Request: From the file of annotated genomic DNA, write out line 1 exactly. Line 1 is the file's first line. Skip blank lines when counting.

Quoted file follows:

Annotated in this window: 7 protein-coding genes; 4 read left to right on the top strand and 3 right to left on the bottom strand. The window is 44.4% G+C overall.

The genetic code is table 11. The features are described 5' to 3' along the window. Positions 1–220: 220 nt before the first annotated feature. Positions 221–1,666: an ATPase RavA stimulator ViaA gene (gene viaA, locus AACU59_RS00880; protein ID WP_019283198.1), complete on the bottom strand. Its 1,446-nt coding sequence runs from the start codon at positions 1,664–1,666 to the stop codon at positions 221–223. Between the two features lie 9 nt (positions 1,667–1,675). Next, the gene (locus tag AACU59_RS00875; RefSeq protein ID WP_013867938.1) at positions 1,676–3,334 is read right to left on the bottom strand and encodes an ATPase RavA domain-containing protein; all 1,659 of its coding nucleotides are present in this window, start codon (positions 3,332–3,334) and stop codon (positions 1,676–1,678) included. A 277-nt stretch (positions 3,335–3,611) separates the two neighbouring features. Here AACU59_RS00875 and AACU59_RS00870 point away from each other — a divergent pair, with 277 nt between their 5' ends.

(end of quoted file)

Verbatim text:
Annotated in this window: 7 protein-coding genes; 4 read left to right on the top strand and 3 right to left on the bottom strand. The window is 44.4% G+C overall.